Metro defeated Southeast 65-62 in a close game that went down to the final minutes. Metro scored early and had an 18-12 lead at the end of the first quarter. However, Southeast pulled within two at the half. Going into the fourth quarter they were tied at 48. Southeast guards Jonathan Joseph (Brockton, Brockton HS) and Andrew Reardon (North Easton, Oliver Ames HS) combined for seven of the team’s final 13 points. Guard Lutjy Mondesir (Brockton, Brockton HS) led the team with 10 points, while Metro’s Tyler Sullivan (Arlington, Arlington HS) led all scorers with 16 points.

West 65, Northeast 40
West played a balanced game and limited its mistakes in a 65-40 win over Northeast. West forward Justin Crosby (Westfield, Westfield HS) scored a team-high 12 points while guard Kamil Stasiowski (Palmer, Palmer HS) added another nine points in the second half. Northeast shooting guard Jordan Mendez (Salem, North Shore Tech) led all scorers with 18 points, 15 of which he scored in the second half.

Coastal 67, Central 46
Coastal’s defense limited Central to five first quarter points on their way to a 67-46 win. Coastal’s defense, anchored by center Owen Murphy (Plymouth, Plymouth North), played strong the entire game and only allowed 12 first half points. Coastal’ offense was led by guard Andrew McGill (West Falmouth, Falmouth), Murphy and forward Tucker Bouchard (Kingston, Silver Lake) each scored 12 points. In the second half, Central finally started to find the net, scoring 17 points in each of the final two quarters.

Southeast 76, West 74
Southeast is going for the gold after defeating West, 76-74. Southeast was up 12-7 at the end of the first quarter, though West pulled within three, 27-24, at the half. The game remained tight into the fourth quarter when things really got interesting. With West down and seconds remaining on the clock, forward Justin Crosby (Westfield, Westfield HS) drilled a three to send the game into overtime. Despite allowing the game to be tied, Southeast played aggressively in overtime and West found themselves down again with just five seconds remaining. However, there wouldn’t be any miracles this time. West bobbled a pass and the ball went out of bounds. Southeast guard David Harrison (Weymouth, Weymouth HS) led all scorers with 28 points, while Crosby scored a team-high 22 points for West.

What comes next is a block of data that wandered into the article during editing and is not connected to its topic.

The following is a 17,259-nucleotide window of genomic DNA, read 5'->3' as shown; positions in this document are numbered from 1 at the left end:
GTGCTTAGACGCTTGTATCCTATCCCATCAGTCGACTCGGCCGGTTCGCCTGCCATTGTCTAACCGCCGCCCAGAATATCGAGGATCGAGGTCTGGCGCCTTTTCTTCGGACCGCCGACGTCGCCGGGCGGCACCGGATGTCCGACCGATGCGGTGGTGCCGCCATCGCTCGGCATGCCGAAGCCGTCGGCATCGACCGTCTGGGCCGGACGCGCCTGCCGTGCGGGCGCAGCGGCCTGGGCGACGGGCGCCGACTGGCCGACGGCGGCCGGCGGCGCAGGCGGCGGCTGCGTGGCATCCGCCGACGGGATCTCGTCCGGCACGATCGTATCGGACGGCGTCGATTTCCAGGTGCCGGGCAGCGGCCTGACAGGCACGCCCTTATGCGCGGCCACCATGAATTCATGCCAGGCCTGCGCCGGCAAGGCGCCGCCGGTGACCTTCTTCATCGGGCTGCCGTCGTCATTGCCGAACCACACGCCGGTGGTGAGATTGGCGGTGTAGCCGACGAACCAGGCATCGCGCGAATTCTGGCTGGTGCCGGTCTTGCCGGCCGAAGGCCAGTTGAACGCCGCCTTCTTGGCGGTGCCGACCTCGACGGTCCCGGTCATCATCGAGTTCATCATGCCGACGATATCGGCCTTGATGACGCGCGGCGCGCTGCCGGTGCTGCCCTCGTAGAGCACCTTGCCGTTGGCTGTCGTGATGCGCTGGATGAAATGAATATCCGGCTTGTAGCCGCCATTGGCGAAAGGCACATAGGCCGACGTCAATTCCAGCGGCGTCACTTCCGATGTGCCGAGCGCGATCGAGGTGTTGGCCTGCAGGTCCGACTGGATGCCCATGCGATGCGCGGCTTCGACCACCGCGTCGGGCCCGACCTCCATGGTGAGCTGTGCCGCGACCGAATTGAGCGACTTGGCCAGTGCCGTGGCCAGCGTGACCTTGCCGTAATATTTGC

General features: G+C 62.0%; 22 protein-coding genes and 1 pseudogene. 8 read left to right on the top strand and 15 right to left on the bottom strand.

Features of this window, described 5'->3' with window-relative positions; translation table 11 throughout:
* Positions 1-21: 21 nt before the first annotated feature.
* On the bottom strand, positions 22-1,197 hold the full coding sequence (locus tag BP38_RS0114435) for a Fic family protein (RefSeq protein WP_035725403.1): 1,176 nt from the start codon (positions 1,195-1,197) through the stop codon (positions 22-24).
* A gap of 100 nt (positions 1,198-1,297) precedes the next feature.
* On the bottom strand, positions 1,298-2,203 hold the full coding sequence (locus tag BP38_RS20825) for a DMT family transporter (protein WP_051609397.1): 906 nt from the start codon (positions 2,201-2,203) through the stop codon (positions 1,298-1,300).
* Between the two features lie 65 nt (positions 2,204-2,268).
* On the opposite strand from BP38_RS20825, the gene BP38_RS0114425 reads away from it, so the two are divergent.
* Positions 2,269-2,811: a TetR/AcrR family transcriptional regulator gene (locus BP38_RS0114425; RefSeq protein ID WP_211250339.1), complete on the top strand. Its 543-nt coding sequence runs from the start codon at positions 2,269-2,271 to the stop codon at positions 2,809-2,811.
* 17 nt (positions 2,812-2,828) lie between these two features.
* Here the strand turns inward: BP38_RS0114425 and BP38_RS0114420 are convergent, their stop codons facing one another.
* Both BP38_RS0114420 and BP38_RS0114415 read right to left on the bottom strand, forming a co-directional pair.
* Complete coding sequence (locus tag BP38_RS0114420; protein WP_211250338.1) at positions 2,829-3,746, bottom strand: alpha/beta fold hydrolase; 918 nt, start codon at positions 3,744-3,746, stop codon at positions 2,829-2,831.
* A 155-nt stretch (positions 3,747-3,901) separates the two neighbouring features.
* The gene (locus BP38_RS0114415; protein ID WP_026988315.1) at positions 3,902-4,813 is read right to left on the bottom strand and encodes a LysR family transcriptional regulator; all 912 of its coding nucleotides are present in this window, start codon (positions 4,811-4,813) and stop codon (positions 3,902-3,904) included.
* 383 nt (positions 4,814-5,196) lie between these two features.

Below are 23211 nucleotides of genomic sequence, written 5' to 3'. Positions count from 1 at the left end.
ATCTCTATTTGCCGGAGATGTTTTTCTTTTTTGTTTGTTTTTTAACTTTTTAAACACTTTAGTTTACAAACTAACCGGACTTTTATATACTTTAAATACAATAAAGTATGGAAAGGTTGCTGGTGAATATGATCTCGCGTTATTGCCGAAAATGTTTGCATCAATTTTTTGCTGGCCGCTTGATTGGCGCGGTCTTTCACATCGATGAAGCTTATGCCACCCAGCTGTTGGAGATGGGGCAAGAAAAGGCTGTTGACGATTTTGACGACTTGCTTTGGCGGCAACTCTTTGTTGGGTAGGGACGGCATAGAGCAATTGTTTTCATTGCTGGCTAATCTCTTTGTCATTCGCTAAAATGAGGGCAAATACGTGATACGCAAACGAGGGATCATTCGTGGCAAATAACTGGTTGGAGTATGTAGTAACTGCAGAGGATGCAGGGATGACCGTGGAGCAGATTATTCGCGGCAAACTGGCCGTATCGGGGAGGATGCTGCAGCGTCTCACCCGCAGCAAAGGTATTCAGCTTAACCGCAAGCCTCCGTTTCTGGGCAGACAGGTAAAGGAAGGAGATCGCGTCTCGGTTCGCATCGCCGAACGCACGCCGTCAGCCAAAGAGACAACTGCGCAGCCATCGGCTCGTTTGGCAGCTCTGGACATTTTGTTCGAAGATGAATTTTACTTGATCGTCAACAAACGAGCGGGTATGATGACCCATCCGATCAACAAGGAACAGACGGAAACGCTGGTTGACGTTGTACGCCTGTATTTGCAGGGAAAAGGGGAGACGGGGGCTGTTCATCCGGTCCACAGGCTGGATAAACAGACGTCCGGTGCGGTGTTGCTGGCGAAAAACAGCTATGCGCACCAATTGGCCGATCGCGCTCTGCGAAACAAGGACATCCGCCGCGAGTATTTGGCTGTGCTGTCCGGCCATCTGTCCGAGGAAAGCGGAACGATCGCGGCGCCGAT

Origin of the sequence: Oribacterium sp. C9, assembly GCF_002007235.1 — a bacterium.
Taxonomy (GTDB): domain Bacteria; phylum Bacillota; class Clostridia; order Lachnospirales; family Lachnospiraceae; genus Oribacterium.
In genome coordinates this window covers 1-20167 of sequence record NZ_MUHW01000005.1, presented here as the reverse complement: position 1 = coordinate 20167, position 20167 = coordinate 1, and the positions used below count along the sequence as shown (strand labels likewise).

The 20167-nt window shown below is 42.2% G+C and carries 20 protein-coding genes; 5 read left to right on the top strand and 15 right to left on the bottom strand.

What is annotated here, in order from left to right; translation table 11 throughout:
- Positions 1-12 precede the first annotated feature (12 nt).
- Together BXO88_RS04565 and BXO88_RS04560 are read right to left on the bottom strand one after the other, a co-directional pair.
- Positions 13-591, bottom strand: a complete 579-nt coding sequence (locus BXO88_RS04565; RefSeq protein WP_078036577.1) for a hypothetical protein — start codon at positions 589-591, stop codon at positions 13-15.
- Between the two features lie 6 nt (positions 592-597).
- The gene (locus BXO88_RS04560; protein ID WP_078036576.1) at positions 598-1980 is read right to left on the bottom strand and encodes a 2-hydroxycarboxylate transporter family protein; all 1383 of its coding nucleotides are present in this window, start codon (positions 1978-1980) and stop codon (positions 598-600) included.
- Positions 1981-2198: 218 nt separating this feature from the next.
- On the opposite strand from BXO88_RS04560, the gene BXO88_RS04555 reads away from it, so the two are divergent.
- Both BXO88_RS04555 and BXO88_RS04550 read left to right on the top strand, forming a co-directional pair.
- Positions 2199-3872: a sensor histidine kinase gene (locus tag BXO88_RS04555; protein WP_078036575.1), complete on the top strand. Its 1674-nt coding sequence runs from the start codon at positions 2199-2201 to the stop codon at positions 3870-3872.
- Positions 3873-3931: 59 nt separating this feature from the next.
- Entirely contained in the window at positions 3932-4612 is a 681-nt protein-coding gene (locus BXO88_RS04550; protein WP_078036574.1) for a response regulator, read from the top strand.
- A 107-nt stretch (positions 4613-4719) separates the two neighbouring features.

Central 75, Northeast 26
Guard Isaiah Tatum (Worcester, Holy Name) led all scorers with 16 points as Central beat Northeast, 75-26. Central was ahead 37-17 at the half and never looked back. Central guard Jesse Meresca (Sterling, Wachusett) added another 12 points, while Northeast point guard John King (Swampscott, Swampscott HS) led the team in scoring with 10 points.

Coastal 76, Metro 72
Coastal held off a late charge by Metro to secure a 76-72 win. Coastal’s Tucker Bouchard (Kingston, Silver Lake) and Metro’s Matt Woods shared the honor of game’s high scorer with 22 points apiece. Jesse Bunting (Plymouth, Plymouth North) chipped in with 15 for the winners, while Kevin Foley netted 16 in the losing effort.

Girls Scholastic
Reggie Lewis Center – Boston, MA

Northeast 66, Metro 41
Northeast opened up a huge halftime lead and never looked back on the way to a 66-41 decision. Northeast got scoring from its entire roster with Carlene Kluge (Reading, Reading HS) tallying the most points with 13. Metro’s Gena Restiano (Revere, Revere HS) notched a game-high 15 points.

West 55, Southeast 42
Forward Alexis Chappell (Springfield, Sabis HS) was the only West player in double figures, netting 14, but her team was still able to come out on top, 55-42. Kayla Corshia (Medway, Medway HS) and Ashley Snyder (Foxboro, Foxboro HS) each scored 12 for Southeast.

Central 81, Coastal 70
In a high-scoring affair, Central hung on for an 81-70 victory over Coastal. The bulk of the winner’s points came from Sammie Battaini (Leominster, St. Bernard's Central Catholic) and Raegan Muhlerin (Baldwinville, Narragansett Reg HS), who dropped 25 and 23, respectively. Coastal’s Jen Rock (Byfield, Triton) nailed five 3-pointers to finish with 21 points, and Angelique Martinez (Taunton, Taunton HS) was in double digits with 13.


FIELD HOCKEY
Waltham High School – Waltham, MA

Metro/Northeast 2, Central 1